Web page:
Now for my last post of 2008. Thanks to everyone who visited here through the last year — I’ve greatly appreciated your company! I hope each and every one of you has a great 2009.
So, to my favorite books of the year. To be clear, this list will have nothing to do with the best books published in 2008; I read only five books from the past year, and only one of them is good enough to appear here (The Story of Edgar Sawtelle). Undoubtedly, it was a great year for nonfiction. Nonfiction accounted for less than 30% of all the books I read, but I could easily justify a best-of list with nothing else on it. I’ve raved so much about the books I’m about to list, that most of you will be thoroughly bored by them and are probably eager for me to move on to something else. Still, if I’m going to write about my favorite books, these ones must appear (links are to my posts on the book):
- Geoff Dyer, Out of Sheer Rage. This is a book about trying to write a book about D.H. Lawrence. I’ve never been a Lawrence fan, but that doesn’t matter — what matters is Dyer’s brilliant, original voice. The book rages and rambles, and I happily followed Dyer wherever he wanted to go.
- George Saunders, The Braindead Megaphone. A friend gave me this book as a gift, and I’m so glad she did because otherwise I would have missed out on something wonderful. I loved this book so much I’ve recommended it to tons of people, and in fact, I praised it so highly to Hobgoblin that he assigned it in one of his classes. I hope the students liked it.
- Janet Malcolm, The Silent Woman. Malcolm is a writer I’ll read no matter whom she writes about. This book is about the reputations of Sylvia Plath and Ted Hughes and the story of her researches into their lives and their biographers. Malcolm makes fascinating material out of the way reputations are formed and biographies are written.
- Jenny Diski, Stranger on a Train and Skating to Antarctica. I’ve raved about these books plenty already — no need to do it any more.
- David Foster Wallace, Consider the Lobster. Wallace’s essayistic voice is so utterly charming and friendly, you don’t want ever the book to end, and you forgive him for being way, way smarter than you are. He can make any subject he takes up seem like the most fascinating subject in the world.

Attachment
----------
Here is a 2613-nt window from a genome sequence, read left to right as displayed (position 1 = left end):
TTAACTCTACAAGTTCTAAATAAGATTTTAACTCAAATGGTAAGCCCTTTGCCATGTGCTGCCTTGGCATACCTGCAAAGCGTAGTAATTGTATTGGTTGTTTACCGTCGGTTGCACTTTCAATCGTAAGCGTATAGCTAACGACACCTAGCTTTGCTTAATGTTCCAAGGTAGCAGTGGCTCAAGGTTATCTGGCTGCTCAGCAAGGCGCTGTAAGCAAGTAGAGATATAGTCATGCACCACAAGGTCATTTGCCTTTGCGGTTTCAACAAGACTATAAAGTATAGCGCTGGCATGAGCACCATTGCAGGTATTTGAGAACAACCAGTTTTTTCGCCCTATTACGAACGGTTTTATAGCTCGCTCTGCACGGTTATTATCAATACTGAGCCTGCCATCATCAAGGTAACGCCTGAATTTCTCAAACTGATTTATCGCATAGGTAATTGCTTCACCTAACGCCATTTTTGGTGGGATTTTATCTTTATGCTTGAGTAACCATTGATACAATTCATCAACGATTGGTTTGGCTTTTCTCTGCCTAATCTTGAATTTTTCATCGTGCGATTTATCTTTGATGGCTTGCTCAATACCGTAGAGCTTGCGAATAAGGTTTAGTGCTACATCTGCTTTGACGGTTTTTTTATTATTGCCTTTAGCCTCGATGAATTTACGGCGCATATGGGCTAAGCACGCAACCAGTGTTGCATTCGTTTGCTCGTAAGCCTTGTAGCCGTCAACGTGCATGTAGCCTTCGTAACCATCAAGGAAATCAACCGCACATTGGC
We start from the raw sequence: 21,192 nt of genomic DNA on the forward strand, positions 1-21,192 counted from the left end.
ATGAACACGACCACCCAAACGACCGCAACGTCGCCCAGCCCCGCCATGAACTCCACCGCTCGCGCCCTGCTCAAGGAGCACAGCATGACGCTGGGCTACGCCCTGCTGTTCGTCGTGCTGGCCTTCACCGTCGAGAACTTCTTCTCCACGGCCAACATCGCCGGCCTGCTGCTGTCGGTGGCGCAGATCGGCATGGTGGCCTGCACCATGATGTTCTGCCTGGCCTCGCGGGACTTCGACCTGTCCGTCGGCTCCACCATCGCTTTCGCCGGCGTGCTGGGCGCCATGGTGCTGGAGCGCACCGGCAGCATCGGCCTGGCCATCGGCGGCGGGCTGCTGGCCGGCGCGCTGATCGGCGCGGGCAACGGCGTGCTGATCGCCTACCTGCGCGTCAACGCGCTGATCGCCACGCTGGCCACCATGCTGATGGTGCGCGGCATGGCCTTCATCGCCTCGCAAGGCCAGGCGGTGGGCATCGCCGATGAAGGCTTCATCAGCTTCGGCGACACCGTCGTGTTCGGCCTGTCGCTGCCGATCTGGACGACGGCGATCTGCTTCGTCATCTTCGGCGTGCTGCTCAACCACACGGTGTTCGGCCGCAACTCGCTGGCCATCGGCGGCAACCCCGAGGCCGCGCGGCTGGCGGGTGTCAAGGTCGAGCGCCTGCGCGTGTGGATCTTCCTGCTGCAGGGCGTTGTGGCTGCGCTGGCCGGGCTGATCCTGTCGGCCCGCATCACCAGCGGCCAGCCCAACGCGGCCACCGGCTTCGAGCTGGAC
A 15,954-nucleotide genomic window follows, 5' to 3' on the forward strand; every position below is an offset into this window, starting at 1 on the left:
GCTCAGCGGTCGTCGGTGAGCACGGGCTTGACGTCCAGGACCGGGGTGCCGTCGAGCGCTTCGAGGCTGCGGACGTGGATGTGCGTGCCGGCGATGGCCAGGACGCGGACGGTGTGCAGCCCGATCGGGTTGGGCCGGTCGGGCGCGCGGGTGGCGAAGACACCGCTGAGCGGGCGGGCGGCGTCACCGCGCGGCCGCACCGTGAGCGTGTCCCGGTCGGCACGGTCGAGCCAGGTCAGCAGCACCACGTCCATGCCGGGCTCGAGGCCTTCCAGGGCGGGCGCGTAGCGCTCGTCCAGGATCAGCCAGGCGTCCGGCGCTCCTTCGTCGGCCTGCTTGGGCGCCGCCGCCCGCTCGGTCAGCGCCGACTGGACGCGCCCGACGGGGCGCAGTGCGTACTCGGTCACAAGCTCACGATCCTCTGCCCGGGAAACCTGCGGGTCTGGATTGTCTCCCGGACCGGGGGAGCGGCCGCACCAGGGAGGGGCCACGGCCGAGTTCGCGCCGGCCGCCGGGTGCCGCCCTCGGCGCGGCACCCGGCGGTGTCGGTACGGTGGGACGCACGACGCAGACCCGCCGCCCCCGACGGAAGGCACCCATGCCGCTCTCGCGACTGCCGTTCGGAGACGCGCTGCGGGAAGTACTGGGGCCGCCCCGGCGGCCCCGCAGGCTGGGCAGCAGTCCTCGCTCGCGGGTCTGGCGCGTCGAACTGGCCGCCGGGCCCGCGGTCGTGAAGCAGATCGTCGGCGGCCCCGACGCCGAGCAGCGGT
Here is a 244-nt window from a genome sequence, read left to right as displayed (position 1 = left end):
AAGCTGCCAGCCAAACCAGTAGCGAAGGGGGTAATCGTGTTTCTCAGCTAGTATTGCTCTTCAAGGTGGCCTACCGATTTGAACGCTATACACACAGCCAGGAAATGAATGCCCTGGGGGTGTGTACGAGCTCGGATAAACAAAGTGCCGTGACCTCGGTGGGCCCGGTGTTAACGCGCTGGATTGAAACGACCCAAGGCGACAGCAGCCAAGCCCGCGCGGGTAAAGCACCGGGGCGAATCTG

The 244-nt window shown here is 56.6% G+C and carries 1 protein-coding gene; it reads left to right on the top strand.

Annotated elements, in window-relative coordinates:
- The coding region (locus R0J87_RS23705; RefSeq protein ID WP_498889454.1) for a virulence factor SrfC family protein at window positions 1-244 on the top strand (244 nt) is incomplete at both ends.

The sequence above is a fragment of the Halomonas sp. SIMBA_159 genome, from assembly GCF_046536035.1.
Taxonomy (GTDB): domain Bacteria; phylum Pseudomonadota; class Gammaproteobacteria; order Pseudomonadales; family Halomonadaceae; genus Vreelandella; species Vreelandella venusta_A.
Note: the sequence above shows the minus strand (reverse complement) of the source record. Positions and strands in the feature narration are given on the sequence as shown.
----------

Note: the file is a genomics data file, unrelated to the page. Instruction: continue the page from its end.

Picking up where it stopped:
Also really great: A.J.A. Symons’s The Quest for Corvo, Hermione Lee’s Virginia Woolf’s Nose, and Joan Didion’s The White Album. It’s a little absurd to list nine books out of eighteen as being especially great, but the truth is, they all deserve to be there.
But I read more than nonfiction. Here are some of my favorite novels:
- James Hogg, The Private Memoirs and Confessions of a Justified Sinner. This book was incredibly odd, and that’s exactly the kind of book I like. Even better, it’s oddness has to do with religion, a combination I find irresistable.
- Cormac McCarthy, The Road. I’ll never be a huge McCarthy fan and read everything he’s written, but this one was powerful and haunting and hard to forget.
- Elizabeth Gaskell, Cranford. This is a charming book, plain and simple. Not a whole lot happens in it, but that doesn’t matter in the least. It’s a book that will make you happy.
- David Wroblewski, The Story of Edgar Sawtelle. If Cranford makes you happy, this one will make you cry. But it will awe you at the same time — it’s such a haunting story, so beautifully written, and so moving.
- Tom McCarthy, Remainder. This one won’t make you happy and won’t make you cry — instead, it makes you think. It’s an experimental, philosophical novel, one that makes you think about happiness, and also authenticity, self-awareness, and existence. It’s odd and clever and fun.
Not a bad year, right?